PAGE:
SPH restructuring will balance 'conflicting' expectations of public, shareholders: Lee Boon Yang
SINGAPORE: The decision to divest Singapore Press Holdings' (SPH) of its media business will balance the "conflicting expectations" of the public who reads its news products, as well as its shareholders and business partners, said chairman Lee Boon Yang on Thursday (May 6).
Dr Lee announced on Thursday that SPH will transfer its media business to a not-for-profit entity amid the challenge of falling advertising revenue, exacerbated by disruptions caused by the COVID-19 pandemic.
The new entity, SPH Media, will be under a new company limited by guarantee and the transfer is expected to take place three to six months after a shareholders' meeting in July or August to approve the move.
Dr Lee told reporters at a media briefing that it was "no longer tenable" for SPH's media business to be part of a publicly listed company.
"A new funding model is needed for SPH Media to remain financially sound and functionally robust in the long run," he said.
And while a listed company would normally consider winding down a loss-making business segment, this was not possible with SPH Media.
"SPH has a critical mission of serving several key stakeholders in Singapore - the public who read our news products, our shareholders, our staff as well as our business partners," he said.
Dr Lee said that SPH provides credible news and information to the public, including in the vernacular languages to serve Singapore's multi-ethnic communities.
"We cannot allow a functioning, trusted and respected media organisation to be whittled down over time by market pressure and commercial constraint," he said.
"LITTLE SCOPE" FOR COST CUTS
Dr Lee said that the media business is expected to remain loss-making, even though SPH has gone through several cost management exercises.
The earlier retrenchments were adjustments to the industry conditions, Dr Lee said, and with these the company "freed up resources" to reinvest in other areas like technology, digital talent and new content creation capability.
But there "remains little scope for further cost cuts without impairing the ability to maintain quality journalism", he said.
"So we have to balance sometimes conflicting expectations among stakeholders. This outcome that we are proposing is ... the most appropriate and balanced result for everybody."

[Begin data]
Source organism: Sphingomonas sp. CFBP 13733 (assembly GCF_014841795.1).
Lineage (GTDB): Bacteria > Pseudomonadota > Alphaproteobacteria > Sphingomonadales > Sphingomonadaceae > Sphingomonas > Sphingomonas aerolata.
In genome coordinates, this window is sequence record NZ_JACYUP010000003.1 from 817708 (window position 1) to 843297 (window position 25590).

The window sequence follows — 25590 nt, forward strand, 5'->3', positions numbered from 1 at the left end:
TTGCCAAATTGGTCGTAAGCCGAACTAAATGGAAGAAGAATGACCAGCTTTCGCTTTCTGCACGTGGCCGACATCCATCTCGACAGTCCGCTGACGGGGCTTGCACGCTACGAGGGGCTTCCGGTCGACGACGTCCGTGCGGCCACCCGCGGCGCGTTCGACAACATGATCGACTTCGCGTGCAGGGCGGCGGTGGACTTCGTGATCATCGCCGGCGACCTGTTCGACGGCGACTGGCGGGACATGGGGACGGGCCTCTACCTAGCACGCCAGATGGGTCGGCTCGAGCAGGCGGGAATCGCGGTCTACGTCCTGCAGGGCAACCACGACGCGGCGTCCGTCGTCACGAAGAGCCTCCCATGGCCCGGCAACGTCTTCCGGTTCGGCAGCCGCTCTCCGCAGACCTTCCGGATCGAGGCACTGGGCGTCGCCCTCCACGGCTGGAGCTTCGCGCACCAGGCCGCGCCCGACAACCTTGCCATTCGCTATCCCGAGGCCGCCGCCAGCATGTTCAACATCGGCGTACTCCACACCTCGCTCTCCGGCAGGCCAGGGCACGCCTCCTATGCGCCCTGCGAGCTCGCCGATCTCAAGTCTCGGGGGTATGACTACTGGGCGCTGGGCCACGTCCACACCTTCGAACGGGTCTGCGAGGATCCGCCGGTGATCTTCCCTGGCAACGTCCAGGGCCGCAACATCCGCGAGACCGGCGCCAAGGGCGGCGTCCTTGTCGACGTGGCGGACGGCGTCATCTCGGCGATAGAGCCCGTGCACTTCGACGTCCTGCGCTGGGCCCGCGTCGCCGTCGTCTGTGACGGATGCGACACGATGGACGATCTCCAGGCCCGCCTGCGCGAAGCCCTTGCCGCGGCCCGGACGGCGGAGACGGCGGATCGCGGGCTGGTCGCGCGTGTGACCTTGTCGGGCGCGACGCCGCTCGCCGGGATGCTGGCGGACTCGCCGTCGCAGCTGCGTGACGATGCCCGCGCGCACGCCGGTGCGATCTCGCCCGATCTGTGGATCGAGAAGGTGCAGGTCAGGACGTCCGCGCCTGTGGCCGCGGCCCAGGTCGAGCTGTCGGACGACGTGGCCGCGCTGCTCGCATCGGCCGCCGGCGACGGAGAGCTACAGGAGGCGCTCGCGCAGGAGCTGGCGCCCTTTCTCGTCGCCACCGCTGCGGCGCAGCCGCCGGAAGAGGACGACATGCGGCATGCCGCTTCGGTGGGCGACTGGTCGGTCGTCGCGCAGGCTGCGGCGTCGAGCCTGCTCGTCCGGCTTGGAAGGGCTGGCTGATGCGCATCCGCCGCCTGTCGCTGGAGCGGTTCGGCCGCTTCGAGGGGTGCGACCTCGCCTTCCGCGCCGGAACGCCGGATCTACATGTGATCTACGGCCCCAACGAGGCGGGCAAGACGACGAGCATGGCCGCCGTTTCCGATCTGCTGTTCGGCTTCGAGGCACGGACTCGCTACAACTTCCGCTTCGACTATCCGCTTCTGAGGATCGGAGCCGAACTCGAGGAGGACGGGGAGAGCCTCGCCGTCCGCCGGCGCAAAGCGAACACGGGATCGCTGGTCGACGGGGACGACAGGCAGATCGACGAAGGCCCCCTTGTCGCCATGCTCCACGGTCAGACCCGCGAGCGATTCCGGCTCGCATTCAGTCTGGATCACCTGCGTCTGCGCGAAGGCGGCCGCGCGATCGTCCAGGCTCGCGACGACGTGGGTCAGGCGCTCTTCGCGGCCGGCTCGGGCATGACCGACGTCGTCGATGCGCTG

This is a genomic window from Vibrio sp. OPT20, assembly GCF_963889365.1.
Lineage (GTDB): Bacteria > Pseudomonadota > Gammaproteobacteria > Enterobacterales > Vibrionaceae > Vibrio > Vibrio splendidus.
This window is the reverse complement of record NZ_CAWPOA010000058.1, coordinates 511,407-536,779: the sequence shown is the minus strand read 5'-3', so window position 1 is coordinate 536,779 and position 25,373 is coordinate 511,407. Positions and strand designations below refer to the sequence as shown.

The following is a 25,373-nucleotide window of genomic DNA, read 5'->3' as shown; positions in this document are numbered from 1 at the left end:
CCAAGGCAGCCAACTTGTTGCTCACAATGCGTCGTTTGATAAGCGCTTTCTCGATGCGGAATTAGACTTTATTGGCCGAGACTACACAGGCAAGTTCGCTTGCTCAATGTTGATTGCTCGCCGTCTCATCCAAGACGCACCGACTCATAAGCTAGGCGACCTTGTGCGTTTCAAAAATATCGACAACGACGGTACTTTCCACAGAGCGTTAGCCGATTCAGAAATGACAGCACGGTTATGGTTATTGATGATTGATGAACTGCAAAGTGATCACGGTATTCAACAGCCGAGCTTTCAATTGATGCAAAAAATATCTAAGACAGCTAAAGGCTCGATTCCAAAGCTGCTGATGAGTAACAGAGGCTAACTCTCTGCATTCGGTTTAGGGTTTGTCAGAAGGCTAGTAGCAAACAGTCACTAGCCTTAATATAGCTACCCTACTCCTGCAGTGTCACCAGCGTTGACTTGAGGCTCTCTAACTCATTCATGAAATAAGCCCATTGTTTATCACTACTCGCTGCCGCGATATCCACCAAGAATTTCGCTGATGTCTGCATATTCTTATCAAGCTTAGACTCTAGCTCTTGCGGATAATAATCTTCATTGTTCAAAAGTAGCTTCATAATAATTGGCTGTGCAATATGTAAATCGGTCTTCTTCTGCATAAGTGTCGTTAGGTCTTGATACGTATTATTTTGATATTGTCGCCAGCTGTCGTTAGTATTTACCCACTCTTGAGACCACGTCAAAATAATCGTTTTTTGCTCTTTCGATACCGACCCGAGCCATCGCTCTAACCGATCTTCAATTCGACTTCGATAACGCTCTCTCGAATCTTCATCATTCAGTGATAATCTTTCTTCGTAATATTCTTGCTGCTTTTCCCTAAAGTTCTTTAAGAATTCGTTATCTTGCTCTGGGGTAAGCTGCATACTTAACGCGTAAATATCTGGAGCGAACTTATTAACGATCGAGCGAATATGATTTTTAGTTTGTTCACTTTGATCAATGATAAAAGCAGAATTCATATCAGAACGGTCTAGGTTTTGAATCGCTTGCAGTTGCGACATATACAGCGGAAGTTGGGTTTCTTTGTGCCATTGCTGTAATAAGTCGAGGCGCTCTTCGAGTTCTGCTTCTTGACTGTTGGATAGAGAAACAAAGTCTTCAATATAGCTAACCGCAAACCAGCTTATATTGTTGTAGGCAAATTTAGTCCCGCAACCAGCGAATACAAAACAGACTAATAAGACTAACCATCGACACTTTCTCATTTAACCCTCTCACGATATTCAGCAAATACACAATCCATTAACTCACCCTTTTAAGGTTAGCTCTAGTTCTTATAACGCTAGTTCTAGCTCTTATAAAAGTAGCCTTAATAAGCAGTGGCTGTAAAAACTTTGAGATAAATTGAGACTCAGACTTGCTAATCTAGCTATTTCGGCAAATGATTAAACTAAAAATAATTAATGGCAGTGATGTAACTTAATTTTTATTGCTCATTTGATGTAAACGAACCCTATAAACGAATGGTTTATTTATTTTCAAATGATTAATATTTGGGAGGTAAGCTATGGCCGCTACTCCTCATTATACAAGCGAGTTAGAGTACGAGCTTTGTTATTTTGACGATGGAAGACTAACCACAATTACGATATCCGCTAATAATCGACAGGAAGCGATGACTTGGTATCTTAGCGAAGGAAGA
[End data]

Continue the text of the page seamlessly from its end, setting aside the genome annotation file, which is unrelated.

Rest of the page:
SPH publishes national broadsheet The Straits Times as well as dailies in Chinese, Malay and Tamil, along with other print and digital products.
The transfer of SPH Media to a not-for-profit entity will help to preserve a diverse and competitive media landscape in Singapore, he said. This consideration to preserve diversity was also a factor in not merging with other media entities, Dr Lee added later.
"SPH Media will then be freed from the expectations of shareholders for a fair financial return and regular dividends. Its operating revenue can be reinvested in the media operations instead," said Dr Lee.
It can also seek funding from public and private parties that have an interest in supporting quality journalism and credible information in the public interest, Dr Lee added.
He promised that SPH Media will produce "responsible, objective and accurate journalism" under the new structure.
"These values are deeply embedded, you can say it's the DNA of SPH Media," he said. "They will obviously receive public-private funding in the process, but they will not stray from the mission to maintain the credibility, trustworthiness and respect of the media by the Singapore public."
HOW SHAREHOLDERS MAY BENEFIT
The move will also benefit shareholders of the listed SPH company, which will no longer be held to restrictions on shareholding and other constraints under the Newspaper and Printing Presses Act (NPPA).
"SPH will have greater financial flexibility to tailor its capital and shareholding structure to pursue strategic growth opportunities across its other businesses and maximise returns for shareholders," he said.
He added that for shareholders, this restructuring will reduce the "drag" the media business may have on the firm in the future.
SPH will provide the initial resources and funding for SPH Media with start-up funds including a cash injection of S$80 million, S$30 million worth of SPH shares and SPH REIT units. But there are no plans for future injection of funds.
Addressing a reporter's question on the funds pumped into SPH Media, Dr Lee said that shareholders should also understand the assets of the group came about from the media operations over the last decades.
"It is only in recent years that media has suffered .... most of its 37 years, media was the main contributor. So it's not wrong to ensure ... that media should receive start-up grants from the parent company to ensure that it can take off in the future."
In his remarks to the media, Dr Lee recalled former Prime Minister Lee Kuan Yew's words to former President S R Nathan when he was appointed the executive chairman of the Straits Times Press, a few years before the formation of SPH in 1984.
Then, Mr Lee Kuan Yew had called The Straits Times a "bowl of china" and told Mr Nathan: "If you break it, I can piece it together. But it will never be the same. Try not to destroy it."
Dr Lee said on Thursday that in addition to the Straits Times, the future of all of SPH's publications are now at stake.
"We are creating a new home for this fine china bowl. We are confident that in this new home, our media which has served our society over the decades will continue to enjoy the care, nourishment and support they need from our society if they are to thrive."